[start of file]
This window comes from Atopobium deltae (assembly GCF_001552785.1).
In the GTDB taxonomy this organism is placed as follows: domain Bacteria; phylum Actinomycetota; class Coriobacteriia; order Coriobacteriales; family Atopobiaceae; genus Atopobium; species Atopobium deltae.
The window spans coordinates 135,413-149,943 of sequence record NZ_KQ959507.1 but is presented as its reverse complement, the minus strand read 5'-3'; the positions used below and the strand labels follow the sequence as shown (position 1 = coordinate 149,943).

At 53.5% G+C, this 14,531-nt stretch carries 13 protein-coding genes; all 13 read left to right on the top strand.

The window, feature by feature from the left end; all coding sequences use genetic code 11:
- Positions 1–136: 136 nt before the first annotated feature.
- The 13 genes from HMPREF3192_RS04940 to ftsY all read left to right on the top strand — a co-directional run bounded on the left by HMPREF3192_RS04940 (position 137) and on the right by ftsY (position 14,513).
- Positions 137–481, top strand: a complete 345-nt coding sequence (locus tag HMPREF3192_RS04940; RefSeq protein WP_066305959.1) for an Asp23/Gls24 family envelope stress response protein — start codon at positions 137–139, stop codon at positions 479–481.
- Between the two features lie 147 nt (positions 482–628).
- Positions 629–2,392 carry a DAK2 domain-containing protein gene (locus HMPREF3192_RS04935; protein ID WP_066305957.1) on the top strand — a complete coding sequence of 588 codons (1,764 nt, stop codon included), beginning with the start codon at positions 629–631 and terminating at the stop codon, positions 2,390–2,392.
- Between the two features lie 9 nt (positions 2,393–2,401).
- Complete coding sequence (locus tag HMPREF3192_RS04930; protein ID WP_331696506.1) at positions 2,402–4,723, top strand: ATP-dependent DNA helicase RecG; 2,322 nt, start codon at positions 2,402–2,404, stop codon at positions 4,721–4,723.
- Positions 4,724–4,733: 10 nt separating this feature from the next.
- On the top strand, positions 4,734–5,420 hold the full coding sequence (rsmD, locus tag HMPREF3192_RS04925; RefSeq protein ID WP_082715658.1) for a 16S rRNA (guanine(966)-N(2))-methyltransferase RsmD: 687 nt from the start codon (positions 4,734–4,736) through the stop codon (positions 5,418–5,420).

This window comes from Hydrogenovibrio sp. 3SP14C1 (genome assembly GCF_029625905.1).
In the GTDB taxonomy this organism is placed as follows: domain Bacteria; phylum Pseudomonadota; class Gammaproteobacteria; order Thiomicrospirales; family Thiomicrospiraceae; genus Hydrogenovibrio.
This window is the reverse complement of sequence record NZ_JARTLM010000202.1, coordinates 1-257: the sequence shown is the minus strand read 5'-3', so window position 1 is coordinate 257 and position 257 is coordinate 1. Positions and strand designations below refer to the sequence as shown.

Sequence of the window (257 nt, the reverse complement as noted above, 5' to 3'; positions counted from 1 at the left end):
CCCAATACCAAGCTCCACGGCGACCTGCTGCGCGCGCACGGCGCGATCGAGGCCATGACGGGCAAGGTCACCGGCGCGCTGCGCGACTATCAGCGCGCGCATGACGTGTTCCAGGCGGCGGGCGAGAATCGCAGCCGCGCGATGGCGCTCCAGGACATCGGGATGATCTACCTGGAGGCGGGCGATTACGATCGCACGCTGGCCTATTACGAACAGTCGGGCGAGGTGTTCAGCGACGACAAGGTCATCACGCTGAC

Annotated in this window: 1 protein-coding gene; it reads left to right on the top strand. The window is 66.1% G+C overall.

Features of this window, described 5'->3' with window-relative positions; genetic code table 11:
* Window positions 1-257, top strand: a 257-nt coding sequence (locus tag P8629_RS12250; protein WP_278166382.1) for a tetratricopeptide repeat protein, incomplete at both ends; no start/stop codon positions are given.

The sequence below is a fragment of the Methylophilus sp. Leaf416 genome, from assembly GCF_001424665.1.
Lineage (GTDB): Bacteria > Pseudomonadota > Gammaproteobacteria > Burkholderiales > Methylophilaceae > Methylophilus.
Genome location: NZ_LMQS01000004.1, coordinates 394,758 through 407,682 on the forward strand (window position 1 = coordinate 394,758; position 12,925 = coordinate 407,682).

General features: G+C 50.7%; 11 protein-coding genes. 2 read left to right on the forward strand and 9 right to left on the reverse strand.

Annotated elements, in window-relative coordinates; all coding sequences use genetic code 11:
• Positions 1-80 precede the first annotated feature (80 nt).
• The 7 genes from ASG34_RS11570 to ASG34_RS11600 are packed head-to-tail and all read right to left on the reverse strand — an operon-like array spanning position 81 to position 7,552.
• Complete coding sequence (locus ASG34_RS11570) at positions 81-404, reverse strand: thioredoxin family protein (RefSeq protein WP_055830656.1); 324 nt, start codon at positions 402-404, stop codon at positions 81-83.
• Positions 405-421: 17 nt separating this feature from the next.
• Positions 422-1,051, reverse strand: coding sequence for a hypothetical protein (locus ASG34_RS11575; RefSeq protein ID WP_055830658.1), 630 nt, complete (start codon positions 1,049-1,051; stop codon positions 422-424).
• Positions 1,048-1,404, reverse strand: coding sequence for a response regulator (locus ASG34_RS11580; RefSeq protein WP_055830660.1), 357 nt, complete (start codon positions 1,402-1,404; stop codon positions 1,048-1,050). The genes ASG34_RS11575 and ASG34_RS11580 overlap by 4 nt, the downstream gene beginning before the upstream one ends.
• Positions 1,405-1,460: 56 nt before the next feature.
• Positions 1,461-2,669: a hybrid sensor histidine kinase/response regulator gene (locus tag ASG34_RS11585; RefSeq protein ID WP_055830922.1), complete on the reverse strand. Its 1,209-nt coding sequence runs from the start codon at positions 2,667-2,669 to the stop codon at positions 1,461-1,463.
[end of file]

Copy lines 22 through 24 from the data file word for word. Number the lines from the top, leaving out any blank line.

* Window positions 1-257, top strand: a 257-nt coding sequence (locus tag P8629_RS12250; protein WP_278166382.1) for a tetratricopeptide repeat protein, incomplete at both ends; no start/stop codon positions are given.

The sequence below is a fragment of the Methylophilus sp. Leaf416 genome, from assembly GCF_001424665.1.
Lineage (GTDB): Bacteria > Pseudomonadota > Gammaproteobacteria > Burkholderiales > Methylophilaceae > Methylophilus.